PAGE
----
A recent spam campaign exhibits more than the usual amount of cleverness, as described by Jim Clausing at the SANS Institute.
Clausing investigated a suspicious email of a type that was spreading several weeks ago. It contained a link which, when followed on most platforms, went to a typical spam site. When followed on Android, it distributed Android malware.
I received a similar email with the same domain links in it and the same general characteristics. Here is mine:
I haven't blurred out the link because, as Clausing reports, there is no longer malware there. When I test the URL from Chrome on a PC, I am redirected to a Canadian pharmacy site, a classic spam target as Clausing says. When I test it from Chrome on Android, I am redirected to the root of the domain, which says that the domain is for sale. I am not served any malware. So the malware itself has been taken down, but the OS-specific redirect (which then used a META refresh tag to serve the malware when it was still up) is still in place and the spam links still functional.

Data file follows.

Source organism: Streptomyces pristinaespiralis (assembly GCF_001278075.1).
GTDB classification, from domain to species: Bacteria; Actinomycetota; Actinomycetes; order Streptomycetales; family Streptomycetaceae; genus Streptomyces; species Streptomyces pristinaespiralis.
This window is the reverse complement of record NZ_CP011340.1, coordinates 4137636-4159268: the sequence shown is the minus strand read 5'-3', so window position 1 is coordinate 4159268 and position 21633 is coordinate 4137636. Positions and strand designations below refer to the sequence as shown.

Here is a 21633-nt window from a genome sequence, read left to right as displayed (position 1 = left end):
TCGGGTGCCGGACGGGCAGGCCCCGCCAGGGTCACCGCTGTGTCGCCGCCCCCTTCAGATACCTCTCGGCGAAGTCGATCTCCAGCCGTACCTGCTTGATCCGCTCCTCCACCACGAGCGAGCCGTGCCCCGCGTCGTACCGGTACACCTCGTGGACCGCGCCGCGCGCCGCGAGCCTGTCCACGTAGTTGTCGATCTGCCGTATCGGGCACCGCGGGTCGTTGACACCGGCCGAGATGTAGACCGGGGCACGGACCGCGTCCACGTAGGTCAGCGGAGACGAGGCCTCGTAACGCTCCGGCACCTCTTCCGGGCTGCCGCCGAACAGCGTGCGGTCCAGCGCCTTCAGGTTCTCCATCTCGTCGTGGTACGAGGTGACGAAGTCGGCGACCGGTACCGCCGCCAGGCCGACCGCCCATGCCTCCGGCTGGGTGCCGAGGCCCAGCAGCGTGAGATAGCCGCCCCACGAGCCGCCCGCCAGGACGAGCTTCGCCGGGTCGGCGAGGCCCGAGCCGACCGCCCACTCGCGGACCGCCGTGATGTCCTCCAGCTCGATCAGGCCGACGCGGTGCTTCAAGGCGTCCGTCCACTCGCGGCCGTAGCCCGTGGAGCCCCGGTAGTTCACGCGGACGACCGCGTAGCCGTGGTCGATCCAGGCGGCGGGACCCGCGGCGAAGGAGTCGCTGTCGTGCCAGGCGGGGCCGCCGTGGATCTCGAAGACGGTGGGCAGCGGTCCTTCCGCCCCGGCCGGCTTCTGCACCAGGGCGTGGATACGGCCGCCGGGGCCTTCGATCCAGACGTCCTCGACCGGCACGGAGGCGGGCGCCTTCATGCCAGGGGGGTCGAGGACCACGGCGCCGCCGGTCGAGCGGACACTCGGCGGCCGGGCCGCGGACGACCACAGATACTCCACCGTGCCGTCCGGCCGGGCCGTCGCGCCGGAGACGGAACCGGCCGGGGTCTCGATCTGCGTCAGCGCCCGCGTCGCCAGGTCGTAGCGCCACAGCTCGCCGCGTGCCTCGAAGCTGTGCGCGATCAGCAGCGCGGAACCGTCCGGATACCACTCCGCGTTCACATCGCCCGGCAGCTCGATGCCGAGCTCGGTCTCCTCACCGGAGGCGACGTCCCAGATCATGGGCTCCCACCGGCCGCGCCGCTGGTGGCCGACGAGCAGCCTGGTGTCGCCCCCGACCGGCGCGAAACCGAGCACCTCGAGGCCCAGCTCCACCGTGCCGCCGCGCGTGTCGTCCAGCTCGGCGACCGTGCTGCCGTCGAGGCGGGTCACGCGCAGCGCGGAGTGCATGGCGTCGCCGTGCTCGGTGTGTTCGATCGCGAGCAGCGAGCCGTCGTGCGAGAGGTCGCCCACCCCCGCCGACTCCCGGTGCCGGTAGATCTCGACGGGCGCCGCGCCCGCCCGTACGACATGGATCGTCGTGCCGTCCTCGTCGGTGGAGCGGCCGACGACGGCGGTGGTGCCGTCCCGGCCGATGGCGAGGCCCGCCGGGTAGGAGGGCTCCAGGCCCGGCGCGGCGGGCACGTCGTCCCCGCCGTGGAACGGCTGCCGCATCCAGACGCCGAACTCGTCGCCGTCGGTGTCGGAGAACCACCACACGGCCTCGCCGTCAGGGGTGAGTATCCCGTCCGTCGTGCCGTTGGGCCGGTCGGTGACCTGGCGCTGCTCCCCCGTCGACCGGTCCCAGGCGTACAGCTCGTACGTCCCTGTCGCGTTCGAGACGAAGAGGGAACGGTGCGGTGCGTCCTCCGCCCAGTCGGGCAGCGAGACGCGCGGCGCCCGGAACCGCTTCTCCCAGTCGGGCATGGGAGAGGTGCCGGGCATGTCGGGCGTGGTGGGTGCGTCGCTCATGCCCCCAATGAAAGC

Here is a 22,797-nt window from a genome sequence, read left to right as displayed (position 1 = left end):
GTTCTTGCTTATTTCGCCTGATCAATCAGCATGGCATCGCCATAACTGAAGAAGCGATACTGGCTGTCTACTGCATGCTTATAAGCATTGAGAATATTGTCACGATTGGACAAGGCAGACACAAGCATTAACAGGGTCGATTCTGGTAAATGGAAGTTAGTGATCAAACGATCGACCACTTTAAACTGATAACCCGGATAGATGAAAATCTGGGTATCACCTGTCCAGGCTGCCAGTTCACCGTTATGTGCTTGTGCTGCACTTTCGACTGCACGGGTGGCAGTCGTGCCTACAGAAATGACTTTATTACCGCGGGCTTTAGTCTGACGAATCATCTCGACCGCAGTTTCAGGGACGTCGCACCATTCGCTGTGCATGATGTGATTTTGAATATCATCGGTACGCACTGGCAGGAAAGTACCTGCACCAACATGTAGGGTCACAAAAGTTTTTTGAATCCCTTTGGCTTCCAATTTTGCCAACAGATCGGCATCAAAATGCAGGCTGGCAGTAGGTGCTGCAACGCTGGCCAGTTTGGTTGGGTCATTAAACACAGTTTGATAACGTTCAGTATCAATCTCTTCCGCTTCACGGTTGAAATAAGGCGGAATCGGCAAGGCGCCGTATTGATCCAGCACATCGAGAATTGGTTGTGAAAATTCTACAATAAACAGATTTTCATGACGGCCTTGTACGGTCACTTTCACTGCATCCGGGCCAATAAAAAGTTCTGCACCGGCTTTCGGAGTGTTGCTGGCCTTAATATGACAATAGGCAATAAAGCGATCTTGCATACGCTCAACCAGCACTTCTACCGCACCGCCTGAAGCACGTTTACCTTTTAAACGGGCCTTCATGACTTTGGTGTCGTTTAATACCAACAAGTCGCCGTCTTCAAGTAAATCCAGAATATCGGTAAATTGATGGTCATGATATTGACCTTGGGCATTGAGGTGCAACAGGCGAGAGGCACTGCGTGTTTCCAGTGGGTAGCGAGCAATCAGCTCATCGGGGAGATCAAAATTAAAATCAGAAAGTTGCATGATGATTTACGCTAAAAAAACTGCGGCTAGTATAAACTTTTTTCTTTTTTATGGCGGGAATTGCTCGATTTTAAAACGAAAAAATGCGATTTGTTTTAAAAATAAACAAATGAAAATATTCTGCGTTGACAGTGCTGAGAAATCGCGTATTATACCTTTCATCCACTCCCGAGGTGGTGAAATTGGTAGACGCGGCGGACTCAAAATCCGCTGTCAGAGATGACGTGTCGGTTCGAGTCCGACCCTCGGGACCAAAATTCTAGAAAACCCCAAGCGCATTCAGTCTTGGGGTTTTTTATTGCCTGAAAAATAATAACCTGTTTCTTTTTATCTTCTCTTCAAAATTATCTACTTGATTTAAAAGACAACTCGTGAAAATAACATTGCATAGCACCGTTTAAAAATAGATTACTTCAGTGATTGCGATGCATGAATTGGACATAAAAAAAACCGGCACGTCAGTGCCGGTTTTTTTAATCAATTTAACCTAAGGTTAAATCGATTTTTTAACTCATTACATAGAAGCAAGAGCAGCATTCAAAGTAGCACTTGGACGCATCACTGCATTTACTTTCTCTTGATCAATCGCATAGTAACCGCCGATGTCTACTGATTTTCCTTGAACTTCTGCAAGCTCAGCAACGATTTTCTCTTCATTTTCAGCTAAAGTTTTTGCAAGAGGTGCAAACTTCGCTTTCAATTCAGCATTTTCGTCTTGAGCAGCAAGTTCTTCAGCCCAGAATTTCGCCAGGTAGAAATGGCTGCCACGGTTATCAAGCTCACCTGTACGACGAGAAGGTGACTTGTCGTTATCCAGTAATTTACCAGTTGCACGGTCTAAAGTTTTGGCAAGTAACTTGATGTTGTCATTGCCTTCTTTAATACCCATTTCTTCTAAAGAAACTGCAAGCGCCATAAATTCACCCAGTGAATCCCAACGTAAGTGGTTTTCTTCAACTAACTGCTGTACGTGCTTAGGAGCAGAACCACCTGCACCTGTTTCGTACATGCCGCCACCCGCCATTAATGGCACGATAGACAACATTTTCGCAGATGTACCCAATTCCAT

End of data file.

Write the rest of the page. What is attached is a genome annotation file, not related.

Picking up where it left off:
The malware itself, according to Clausing, was the latest version of "DroidNotCompatible." Based on some Googling, this appears to be the malware usually called "NotCompatible" and which comes in a file named update.apk.
In order to run the attack, one must first enable installs from untrusted sources in Android settings and then choose to run the APK from the downloads folder. So it's far from a true drive-by, but it's still interesting that it downloads only on Android devices.